This implementation will work, but it is missing the following couple of things to complete. 
  • Response code: By default, the Web API framework sets the response status code to 200 (OK). But according to the HTTP/1.1 protocol, when a POST request results in the creation of a resource, the server should reply with status 201 (Created).
  • Location: When the server creates a resource, it should include the URI of the new resource in the Location header of the response.

The ASP.NET Web API makes it easy to manipulate the HTTP response message. Here is the improved implementation:

  1. public HttpResponseMessage PostBook(Book book)   
  2. {  
  3.     book = _repository.Add(book);  
  4.     var response = Request.CreateResponse < Book > (HttpStatusCode.Created, book);  
  5.     string uri = Url.Route(nullnew   
  6.     {  
  7.         id = book.Id  
  8.     });  
  9.     response.Headers.Location = new Uri(Request.RequestUri, uri);  
  10.     return response;  
  11. }  
Notice that the method return type is now HttpResponseMessage<book>. The HttpResponseMessage<t> class is a strongly-typed representation of an HTTP response message. The generic parameter T gives the CLR type that will be serialized to the message body. This was in the Beta version. You will get compilation errors. The new way to handle this is via the Request property in your controllers; you will need to change any return type from HttpResponseMessage<t> to HttpResponseMessage.

In the constructor, we specify the Book instance to serialize and the HTTP status code to return as in the following:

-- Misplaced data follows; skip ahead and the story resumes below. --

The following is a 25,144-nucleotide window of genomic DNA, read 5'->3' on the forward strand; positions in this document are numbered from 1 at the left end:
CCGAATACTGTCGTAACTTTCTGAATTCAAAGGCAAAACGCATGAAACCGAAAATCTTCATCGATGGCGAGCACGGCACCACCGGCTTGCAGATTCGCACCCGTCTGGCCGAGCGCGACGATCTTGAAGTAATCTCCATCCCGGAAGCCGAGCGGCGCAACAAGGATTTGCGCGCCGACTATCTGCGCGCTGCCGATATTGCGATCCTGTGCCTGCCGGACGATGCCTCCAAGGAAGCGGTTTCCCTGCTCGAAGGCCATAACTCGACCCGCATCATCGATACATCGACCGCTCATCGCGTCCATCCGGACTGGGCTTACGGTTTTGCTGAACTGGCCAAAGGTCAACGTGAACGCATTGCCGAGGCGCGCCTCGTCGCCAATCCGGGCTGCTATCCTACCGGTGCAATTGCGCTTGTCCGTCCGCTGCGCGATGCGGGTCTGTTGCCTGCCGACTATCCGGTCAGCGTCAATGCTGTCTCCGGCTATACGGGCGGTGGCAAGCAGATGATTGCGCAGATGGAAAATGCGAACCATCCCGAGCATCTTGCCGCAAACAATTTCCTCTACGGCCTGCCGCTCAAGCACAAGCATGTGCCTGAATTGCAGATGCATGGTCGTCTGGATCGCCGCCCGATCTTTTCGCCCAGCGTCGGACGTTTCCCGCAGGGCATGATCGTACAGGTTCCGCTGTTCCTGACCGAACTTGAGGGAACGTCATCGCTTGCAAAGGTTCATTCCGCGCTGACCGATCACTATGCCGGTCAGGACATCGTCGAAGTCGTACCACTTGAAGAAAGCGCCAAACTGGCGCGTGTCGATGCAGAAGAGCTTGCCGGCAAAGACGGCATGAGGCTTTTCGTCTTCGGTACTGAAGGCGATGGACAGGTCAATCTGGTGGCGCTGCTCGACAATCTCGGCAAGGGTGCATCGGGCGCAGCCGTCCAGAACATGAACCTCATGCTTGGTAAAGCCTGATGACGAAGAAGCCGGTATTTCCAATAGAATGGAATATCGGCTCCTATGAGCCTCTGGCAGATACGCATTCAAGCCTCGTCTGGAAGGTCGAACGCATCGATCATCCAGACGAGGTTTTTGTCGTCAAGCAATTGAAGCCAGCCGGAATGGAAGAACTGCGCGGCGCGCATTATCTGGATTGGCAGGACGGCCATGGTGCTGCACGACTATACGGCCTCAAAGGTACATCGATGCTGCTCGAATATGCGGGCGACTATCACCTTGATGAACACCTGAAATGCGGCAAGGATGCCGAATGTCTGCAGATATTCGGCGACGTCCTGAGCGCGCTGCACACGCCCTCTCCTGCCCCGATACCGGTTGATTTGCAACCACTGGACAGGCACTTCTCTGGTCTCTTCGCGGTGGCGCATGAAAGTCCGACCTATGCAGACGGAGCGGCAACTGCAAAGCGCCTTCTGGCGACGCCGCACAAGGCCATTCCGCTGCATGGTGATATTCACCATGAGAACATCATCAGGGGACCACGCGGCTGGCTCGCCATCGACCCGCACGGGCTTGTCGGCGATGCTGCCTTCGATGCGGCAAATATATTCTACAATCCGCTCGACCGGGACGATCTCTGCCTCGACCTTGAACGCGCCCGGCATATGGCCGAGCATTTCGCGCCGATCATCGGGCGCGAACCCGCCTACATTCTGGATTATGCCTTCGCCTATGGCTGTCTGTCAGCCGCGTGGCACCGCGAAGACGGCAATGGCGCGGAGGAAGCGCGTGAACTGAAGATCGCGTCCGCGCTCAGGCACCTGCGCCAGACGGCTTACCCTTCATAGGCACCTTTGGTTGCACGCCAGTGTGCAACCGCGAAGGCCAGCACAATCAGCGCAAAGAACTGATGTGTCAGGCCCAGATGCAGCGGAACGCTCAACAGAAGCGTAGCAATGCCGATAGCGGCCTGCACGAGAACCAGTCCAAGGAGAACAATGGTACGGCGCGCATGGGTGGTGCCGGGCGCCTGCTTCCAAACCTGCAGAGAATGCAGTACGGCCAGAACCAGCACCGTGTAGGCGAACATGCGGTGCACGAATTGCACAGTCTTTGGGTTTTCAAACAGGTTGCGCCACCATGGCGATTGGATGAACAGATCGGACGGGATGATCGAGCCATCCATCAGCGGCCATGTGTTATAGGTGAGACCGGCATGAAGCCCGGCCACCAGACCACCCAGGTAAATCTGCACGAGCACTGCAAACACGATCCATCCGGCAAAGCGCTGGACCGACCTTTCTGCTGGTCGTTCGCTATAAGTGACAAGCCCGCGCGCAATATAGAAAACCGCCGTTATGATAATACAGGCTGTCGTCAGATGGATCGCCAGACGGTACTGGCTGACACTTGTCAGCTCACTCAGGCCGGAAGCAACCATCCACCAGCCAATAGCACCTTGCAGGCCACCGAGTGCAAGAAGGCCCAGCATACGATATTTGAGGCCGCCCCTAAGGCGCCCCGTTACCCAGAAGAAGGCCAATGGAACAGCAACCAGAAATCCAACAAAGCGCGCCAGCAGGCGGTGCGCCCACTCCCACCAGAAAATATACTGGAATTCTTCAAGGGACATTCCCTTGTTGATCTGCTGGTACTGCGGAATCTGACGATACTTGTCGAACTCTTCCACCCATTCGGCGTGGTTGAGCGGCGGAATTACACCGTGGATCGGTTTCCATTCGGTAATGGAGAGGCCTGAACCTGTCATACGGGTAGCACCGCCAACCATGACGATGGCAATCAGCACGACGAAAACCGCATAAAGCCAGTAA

1. var response = Request.CreateResponse<Book>(HttpStatusCode.Created, book);  

Updating a Book

Updating a book with PUT is straightforward. Simply define a method whose name starts with "Put...":
  1. public void PutBook(int id, Book book)   
  2. {  
  3.     book.Id = id;  
  4.     if (!_repository.Update(book))  
  5.     {  
  6.         //throw new HttpResponseException(HttpStatusCode.NotFound);  
  7.         throw new HttpResponseException(new HttpResponseMessage(HttpStatusCode.NotFound));  
  8.     }  
  9. }  
This method takes two parameters, the book ID and the updated book. The ID parameter is taken from the URI path and the book parameter is deserialized from the request body. By default, the ASP.NET Web API framework takes simple parameter types from the route and complex types from the request body.

Deleting a Book

To delete a book, define a "Delete..." method as in the following:
  1. public HttpResponseMessage DeleteBook(int id)  
  2. {  
  3.     _repository.Remove(id);  
  4.     return new HttpResponseMessage(HttpStatusCode.NoContent);  
  5. }  
According to the HTTP specification, the DELETE method must be idempotent, meaning that several DELETE requests to the same URI must have the same effect as a single DELETE request. Therefore, the method should not return an error code if the book was already deleted.

If a DELETE request succeeds, it can return status 200 (OK) with an entity-body that describes the status, or status 202 (Accepted) if the deletion is still pending, or status 204 (No Content) with no entity body. In this example, the method returns status 204.

Using the HTTP Service with JavaScript, jQuery and jQuery Template

In Solution Explorer, expand the Views folder and expand the Home folder under that. You should see a file named Index.cshtml. Double-click this file to open it.

Add the following code:
  1. < script type = "text/javascript" > $(function()   
  2. {  
  3.     $.getJSON(  
  4.         "api/books",  
  6.     function(data)   
  7.     {  
  8.         $.each(data,